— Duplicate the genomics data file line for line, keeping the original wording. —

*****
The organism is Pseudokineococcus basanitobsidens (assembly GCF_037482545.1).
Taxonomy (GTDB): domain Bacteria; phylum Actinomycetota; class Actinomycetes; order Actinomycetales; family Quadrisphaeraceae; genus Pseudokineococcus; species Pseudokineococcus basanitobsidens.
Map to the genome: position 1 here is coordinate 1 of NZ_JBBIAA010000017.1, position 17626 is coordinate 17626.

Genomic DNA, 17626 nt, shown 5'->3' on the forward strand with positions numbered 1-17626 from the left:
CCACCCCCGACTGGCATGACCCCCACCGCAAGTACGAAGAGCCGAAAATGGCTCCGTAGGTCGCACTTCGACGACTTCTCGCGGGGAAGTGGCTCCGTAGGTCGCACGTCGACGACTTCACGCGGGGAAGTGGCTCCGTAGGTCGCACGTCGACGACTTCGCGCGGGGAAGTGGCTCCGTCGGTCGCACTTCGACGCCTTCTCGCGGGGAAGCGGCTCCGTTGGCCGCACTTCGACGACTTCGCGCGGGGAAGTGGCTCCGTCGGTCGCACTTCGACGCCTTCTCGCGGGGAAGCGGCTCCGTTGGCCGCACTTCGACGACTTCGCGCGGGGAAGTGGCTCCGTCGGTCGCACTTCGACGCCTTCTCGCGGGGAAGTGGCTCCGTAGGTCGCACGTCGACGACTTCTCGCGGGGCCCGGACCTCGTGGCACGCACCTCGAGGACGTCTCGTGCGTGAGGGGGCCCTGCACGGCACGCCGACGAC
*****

The organism is Pseudokineococcus basanitobsidens (assembly GCF_037482545.1).
Taxonomy (GTDB): domain Bacteria; phylum Actinomycetota; class Actinomycetes; order Actinomycetales; family Quadrisphaeraceae; genus Pseudokineococcus; species Pseudokineococcus basanitobsidens.
Map to the genome: position 1 here is coordinate 1 of NZ_JBBIAA010000017.1, position 17626 is coordinate 17626.

Genomic DNA, 17626 nt, shown 5'->3' on the forward strand with positions numbered 1-17626 from the left:
CCACCCCCGACTGGCATGACCCCCACCGCAAGTACGAAGAGCCGAAAATGGCTCCGTAGGTCGCACTTCGACGACTTCTCGCGGGGAAGTGGCTCCGTAGGTCGCACGTCGACGACTTCACGCGGGGAAGTGGCTCCGTAGGTCGCACGTCGACGACTTCGCGCGGGGAAGTGGCTCCGTCGGTCGCACTTCGACGCCTTCTCGCGGGGAAGCGGCTCCGTTGGCCGCACTTCGACGACTTCGCGCGGGGAAGTGGCTCCGTCGGTCGCACTTCGACGCCTTCTCGCGGGGAAGCGGCTCCGTTGGCCGCACTTCGACGACTTCGCGCGGGGAAGTGGCTCCGTCGGTCGCACTTCGACGCCTTCTCGCGGGGAAGTGGCTCCGTAGGTCGCACGTCGACGACTTCTCGCGGGGCCCGGACCTCGTGGCACGCACCTCGAGGACGTCTCGTGCGTGAGGGGGCCCTGCACGGCACGCCGACGAC